German native dives into American lifestyle
Amelie Bachmann wasted no time getting acclimated into American lifestyle.
Bachmann arrived in Blue Earth on Aug. 3. She was hosted by the Tami and Travis Armstrong family, along with Addison and Tea. The Armstrongs already had a wedding to go to that next weekend in Granite Falls.
Following her first wedding, the family went to the Omaha Zoo and a water park. Soon after, she started volleyball practice at Blue Earth Area High School.
“It was very busy and hectic, but I loved it,” Bachmann says. “There are so many new things here compared to back home. I find myself sitting in class thinking about what I have going on for the rest of the day- and even week- sometimes.”
Bachmann is from Fellbach, Germany, and is not used to having a full schedule all the time. She says that schools in Germany do not have as many activities.
“I have never played volleyball before, but it seemed like a fun experience,” Bachmann says. “I want to get the most out of this exchange student program and do things I would not normally do in Germany.”
Back home she really enjoys dancing and belly dancing. A belly dancing club was only 10 minutes away from her home. She has been doing it for the last two years.
Bachmann also plans on doing gymnastics at BEA this upcoming winter. She believes her belly dancing experience will carry over and help her grasp gymnastics.
“The best part about having Amelie around is her willingness to try and do different things,” host parent Tami Armstrong says. “It is scary to put yourself out there and do something different for a change.”
The most glaring differences Bachmann says are the proportion sizes of food, cheap gas prices, quality of acting on television shows and deer roaming around freely.
“Honestly, there are not a lot of big differences, but there are quite a few small differences,” Bachmann says. “The first time I saw deer running across the road I seriously freaked out.”
Another difference is the recommendation as to what to do after high school graduation. According to Bachmann, jobs and corporations in Germany want older kids with life experience.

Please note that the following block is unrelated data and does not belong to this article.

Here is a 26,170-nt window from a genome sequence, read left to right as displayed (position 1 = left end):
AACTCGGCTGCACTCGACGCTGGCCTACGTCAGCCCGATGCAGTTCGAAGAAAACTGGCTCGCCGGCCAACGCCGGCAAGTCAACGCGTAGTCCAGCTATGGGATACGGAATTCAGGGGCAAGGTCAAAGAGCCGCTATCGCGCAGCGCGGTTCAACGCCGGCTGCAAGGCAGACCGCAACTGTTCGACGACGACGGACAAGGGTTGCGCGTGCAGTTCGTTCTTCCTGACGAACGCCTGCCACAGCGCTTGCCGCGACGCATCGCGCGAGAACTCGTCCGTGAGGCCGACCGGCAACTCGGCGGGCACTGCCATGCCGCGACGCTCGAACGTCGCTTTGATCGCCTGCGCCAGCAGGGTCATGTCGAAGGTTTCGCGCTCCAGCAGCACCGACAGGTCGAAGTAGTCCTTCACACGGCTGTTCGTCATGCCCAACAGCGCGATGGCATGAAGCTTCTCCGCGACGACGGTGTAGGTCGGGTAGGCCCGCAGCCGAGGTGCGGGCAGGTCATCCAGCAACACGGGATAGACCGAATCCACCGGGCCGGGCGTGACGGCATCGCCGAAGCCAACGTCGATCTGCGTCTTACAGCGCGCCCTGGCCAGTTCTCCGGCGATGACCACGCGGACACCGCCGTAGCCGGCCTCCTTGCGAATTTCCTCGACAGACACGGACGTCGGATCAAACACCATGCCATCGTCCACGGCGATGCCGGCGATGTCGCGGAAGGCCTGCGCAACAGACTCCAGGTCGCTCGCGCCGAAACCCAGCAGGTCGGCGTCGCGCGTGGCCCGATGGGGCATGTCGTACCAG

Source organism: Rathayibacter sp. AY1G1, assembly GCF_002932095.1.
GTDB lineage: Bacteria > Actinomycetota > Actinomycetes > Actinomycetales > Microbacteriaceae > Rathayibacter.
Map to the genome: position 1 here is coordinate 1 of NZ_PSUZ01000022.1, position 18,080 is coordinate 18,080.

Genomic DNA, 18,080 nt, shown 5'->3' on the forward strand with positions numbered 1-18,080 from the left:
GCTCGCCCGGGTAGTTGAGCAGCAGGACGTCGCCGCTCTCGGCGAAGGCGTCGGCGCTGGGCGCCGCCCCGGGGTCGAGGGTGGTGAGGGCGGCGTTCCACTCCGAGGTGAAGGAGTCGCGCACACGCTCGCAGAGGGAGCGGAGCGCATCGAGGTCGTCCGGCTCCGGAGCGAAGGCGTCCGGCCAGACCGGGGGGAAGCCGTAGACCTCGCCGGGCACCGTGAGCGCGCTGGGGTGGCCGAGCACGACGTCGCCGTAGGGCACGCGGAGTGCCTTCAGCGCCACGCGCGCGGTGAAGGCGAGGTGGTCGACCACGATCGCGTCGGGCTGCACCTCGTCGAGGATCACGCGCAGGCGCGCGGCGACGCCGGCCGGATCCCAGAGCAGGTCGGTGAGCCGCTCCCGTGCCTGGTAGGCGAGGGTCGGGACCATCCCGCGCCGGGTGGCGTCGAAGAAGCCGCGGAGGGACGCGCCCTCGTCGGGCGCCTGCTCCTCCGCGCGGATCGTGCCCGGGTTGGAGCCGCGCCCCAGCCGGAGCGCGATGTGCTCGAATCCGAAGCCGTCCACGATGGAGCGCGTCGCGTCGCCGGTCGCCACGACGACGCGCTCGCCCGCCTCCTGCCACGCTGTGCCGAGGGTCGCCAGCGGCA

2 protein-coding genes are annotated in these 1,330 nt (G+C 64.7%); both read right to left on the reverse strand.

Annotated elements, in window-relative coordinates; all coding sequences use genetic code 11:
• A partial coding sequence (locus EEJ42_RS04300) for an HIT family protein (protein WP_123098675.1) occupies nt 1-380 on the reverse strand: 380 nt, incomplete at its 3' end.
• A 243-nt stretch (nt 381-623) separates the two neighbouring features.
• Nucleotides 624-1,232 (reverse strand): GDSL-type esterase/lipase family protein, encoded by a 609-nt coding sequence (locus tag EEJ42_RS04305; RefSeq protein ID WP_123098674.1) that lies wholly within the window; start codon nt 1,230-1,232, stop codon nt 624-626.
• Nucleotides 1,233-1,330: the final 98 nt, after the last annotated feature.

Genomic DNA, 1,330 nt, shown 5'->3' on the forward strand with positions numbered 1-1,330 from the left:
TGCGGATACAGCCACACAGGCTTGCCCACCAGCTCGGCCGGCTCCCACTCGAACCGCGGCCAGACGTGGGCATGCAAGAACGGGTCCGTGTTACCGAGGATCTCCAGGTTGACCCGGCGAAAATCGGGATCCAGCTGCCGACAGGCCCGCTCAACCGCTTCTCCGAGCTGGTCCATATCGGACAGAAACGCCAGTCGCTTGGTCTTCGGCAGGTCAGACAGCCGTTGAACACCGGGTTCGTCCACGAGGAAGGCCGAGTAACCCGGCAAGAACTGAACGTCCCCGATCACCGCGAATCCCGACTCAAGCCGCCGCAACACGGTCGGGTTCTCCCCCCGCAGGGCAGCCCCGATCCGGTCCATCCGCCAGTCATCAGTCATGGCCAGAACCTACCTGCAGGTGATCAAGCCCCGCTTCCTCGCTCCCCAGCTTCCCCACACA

“Teachers recommend to take some time off after high school graduation,” Bachmann says. “College is not a common choice for new high school graduates.”
The German native did not know what to expect coming to America. She only knew that she was very curious and excited.
Bachmann did not fully commit on doing the exchange student program until late March of this year.
She recalls one of her friends telling her about the exchange student program. Bachmann always was curious about life in America, so the decision was easy, she says.
“My days seemed to be so robotic,” Bachmann says. “It was the best choice I have ever made.”
Since she has been here, Bachmann admits her English has become more fluent. Being around so many English speakers really helps her concentrate on what she is actually saying.
Her parents, Hermann and Sibylle Bachmann, along with her sister Lucia,14, has also loved the experience according to Bachmann. Lucia gets her bigger sister’s wardrobe while she is gone to America.
“Being a Buccaneer and being a part of a high school with so much school spirit has been a great change of pace for me,” Bachmann says.
The school day is two hours longer here according to Bachmann. In Germany, the school day ends at 1 p.m.
“At first it felt like a very long day, but I like it now,” Bachmann says. “I really enjoy my practical software class because back home we use computers for everything and not everyone knows basic technology skills.”
In addition to being pleased with American high school life, her favorite American food by far is taco salad. She also believes that the quality of McDonald’s and Subway is second to none.
“The Armstrongs have been so great and I could not have asked for a better host family,” Bachmann says. “It is never boring and there is never a quiet minute around here.”